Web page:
Hear what the Spirit is saying to the church:
John 14: 8 Philip said to him, “Lord, show us the Father, and we will be satisfied.” 9 Jesus said to him, “Have I been with you all this time, Philip, and you still do not know me? Whoever has seen me has seen the Father. How can you say, ‘Show us the Father’? 10 Do you not believe that I am in the Father and the Father is in me? The words that I say to you I do not speak on my own; but the Father who dwells in me does his works. 11 Believe me that I am in the Father and the Father is in me; but if you do not, then believe me because of the works themselves. 12 Very truly, I tell you, the one who believes in me will also do the works that I do and, in fact, will do greater works than these, because I am going to the Father. 13 I will do whatever you ask in my name, so that the Father may be glorified in the Son. 14 If in my name you ask me for anything, I will do it.15 “If you love me, you will keep my commandments. 16 And I will ask the Father, and he will give you another Advocate, to be with you forever. 17 This is the Spirit of truth, whom the world cannot receive, because it neither sees him nor knows him. You know him, because he abides with you, and he will be in you.
Let us pray. Oh Lord, uphold me that I might uplift thee. Amen
For most of my life, I was taught that Pentecost was the day that the Holy Spirit arrived. And the way you know it arrived is this: There is a giant wind. Fire comes. Tongues of fire dance on the first Apostles’s heads. And it makes everyone get along and understand each other. On Pentecost, we light candles and sing Happy Birthday to the church and eat Costco cake with loopy red icing. Today at Burke feels powerful like that. New members are added to our number. Communion will be shared. There is a whole Mission Fair! Well done, Holy Spirit!
But sometimes, Presbyterians, we leave it there. That one day of red. I’ll confess, sometimes, Presbyterians, we sort of neglect the third person of the Trinity, the Holy Spirit. Sometimes we start to believe, well, that Pentecost fire… was mostly for other people. (Growing up, I assumed that was for liability reasons.) That fire… must be done now. Presbyterians often leave the speaking in tongues to the Pentecostals, because that’s not really…. our style. For us, it’s one day of wearing red hats and red shoes and a ministry of small candles.
So much red. There was a moment in the Fall of 2019 when I slumped back into my car. That day George had died. He was not the first man to die that month, not even the first George. That morning been spent providing pastoral care to a bad-tempered HVAC system. My phone was dead. All the maintenance lights in my car glowed red. And Pentecost was far off. I couldn’t seem to get the staff to understand each other, much less share everything in common like the Elamites, whoever the heck they were. And, I heard my voice say, “I am burned out.” Around me, leaves were quitting their trees and flinging themselves to the ground. And I thought, “I don’t feel anything.”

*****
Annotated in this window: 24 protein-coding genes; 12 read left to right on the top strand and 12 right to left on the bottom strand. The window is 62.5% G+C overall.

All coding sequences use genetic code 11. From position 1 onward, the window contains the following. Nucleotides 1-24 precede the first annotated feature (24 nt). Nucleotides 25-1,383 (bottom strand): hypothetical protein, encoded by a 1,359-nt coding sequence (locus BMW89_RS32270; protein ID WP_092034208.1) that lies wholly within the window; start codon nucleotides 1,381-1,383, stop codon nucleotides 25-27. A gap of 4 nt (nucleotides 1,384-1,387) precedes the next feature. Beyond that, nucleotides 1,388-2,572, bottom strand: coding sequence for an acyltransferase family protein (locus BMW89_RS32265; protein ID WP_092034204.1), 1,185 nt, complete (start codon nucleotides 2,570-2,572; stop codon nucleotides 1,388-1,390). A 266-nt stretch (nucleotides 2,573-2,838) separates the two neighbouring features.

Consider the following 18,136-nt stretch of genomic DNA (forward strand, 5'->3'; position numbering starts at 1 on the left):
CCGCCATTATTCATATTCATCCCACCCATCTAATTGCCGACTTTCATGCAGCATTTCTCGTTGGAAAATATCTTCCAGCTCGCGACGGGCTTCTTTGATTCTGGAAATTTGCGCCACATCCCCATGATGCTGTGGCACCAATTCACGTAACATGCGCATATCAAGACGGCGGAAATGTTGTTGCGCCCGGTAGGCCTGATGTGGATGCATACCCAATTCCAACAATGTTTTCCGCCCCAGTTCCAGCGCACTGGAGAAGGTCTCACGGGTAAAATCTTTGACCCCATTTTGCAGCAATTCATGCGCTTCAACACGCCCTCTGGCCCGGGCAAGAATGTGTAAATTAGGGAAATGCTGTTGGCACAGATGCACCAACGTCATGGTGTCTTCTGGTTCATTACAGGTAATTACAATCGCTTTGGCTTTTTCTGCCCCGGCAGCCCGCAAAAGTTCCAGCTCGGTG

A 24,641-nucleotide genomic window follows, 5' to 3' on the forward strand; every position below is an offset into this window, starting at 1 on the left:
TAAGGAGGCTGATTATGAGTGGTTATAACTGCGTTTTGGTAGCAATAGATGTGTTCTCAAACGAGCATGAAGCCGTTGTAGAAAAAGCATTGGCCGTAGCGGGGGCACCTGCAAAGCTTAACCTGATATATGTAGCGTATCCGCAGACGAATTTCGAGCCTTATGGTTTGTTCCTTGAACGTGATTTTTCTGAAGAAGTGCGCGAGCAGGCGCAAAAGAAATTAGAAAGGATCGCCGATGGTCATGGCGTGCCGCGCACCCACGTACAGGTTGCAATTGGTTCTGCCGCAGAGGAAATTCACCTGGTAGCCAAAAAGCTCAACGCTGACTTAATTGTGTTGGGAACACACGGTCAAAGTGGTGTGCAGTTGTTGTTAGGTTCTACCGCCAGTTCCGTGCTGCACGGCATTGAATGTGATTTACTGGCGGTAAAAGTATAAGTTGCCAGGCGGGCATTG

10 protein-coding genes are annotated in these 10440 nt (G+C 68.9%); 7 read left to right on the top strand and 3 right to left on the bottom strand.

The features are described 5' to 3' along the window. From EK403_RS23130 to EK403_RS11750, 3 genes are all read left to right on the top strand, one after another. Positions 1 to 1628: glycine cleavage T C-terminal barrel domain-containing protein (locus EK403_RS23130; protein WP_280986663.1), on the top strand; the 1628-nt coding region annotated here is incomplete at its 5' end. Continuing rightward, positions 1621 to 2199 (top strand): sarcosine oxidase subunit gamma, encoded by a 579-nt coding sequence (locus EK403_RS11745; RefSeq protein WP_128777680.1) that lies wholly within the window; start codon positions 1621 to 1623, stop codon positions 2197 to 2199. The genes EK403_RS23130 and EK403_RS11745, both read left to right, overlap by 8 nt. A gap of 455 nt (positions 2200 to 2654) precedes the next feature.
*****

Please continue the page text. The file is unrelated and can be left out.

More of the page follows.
Have you ever had seasons like that? When the Spirit feels far away? When the spark in your heart seems to have been doused by a season of one thing after another? When alarm bells in your soul are sounding? Or when it’s been a while since you felt anything? Well, if so, I have good news for you today.
There is actually another Pentecost narrative waiting for us, one that needs oxygen apart from the Spontaneous Combustion Pentecost of Acts. I’ll call it Slow Burn Pentecost. It’s the one teed up here in John 14 and eventually breathed out by Jesus in John 20.
In the long farewell with Jesus that John describes, Phillip wants to stare into the fiery eyes of God. “Show us the Father and we’ll be satisfied!” If I had a nickel for every time I said that. And Jesus says, “what do you think you’ve been doing this whole time?”
The disciples probably want Jesus to provide Holy Ghost power to defeat their enemies and fill the pews and ignite their hearts with passion. But Jesus says, “you’ve seen the work we’ve done already. You’ll do greater works than these.” If I were them, I would want a divine leader calling the shots so I could gladly fall in line and be on the winning team. But Jesus says, “the Spirit of truth… the Advocate will come… and will abide in you.”
Then, Jesus follows through with all of this. He does come to them. He gives them the Spirit in a slow breath. It doesn’t set their hair on fire. In fact, those disciples in John 20 stayed in the same room that whole week, trying to bring Thomas up to speed, and Jesus had to do the whole meeting over again. Not exactly inspiring ministry. But this was enough Pentecost for John.
I’ve been thinking a lot lately about what it means to profess that a holy spirit abides at the center of things. Abides in me. Abides in you. Abides.
About 10 years ago, Dave and I took a trip to Guatemala. I wanted to introduce him to my host family, Juan and Josefa Estrada Sam. I wanted him to see the places where a burning bush of God’s call ignited my life as a Young Adult Volunteer. And he thought, “Cool. I want to do this night time volcano tour.” I reminded him that Guatemala doesn’t have the same safety and oversight protocols as the US. And he said, “Cool! You don’t have to go if you don’t want to.” Wrong answer. I am a helper! I will help you until it kills us both.